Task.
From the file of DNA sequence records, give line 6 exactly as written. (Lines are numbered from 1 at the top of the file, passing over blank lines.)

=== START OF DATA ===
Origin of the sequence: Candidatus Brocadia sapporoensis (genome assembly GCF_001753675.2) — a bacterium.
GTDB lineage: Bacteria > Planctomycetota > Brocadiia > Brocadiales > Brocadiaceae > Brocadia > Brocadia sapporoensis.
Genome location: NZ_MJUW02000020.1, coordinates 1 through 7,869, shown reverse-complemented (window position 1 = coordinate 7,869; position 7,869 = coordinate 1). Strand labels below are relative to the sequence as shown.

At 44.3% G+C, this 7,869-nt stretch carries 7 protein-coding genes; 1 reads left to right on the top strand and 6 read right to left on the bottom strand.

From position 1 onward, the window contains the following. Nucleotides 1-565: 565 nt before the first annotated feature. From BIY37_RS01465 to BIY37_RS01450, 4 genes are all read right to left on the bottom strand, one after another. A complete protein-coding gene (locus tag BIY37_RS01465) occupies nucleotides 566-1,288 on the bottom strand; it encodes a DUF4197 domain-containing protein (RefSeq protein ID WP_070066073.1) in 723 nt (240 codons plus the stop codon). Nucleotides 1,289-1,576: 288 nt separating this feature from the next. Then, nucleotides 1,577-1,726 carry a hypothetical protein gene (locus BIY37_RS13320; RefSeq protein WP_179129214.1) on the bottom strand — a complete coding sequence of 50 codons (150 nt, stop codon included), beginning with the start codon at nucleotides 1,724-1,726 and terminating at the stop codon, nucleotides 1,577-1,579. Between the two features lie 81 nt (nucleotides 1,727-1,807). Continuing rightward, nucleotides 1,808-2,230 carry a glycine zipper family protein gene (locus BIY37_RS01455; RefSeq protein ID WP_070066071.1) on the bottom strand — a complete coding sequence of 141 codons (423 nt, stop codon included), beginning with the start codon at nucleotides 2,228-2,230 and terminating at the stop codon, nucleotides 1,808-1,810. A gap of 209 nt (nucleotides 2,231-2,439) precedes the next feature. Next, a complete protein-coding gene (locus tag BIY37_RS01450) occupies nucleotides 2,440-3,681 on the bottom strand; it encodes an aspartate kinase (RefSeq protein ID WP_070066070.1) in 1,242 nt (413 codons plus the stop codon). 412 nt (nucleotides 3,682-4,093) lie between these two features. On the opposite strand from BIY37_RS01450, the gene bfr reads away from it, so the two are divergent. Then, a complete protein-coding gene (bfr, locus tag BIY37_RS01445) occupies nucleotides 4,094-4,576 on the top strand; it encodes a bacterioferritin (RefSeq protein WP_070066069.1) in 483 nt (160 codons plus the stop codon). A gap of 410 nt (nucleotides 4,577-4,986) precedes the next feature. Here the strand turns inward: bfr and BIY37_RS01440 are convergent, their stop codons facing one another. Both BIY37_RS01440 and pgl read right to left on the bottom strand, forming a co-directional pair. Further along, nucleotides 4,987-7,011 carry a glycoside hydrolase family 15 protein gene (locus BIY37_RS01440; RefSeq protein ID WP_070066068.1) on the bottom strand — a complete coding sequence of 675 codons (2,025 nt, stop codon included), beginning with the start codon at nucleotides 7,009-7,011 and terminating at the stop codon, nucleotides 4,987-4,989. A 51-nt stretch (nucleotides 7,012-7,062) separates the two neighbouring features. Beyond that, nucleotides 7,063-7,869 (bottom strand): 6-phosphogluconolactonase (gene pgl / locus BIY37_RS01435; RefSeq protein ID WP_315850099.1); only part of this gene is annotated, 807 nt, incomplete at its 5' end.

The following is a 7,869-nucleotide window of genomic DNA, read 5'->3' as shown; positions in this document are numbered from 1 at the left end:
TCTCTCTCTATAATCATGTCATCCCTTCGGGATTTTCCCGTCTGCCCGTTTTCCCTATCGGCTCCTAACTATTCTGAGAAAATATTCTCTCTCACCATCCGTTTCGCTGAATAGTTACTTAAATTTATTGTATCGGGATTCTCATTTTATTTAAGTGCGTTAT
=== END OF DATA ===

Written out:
The following is a 7,869-nucleotide window of genomic DNA, read 5'->3' as shown; positions in this document are numbered from 1 at the left end: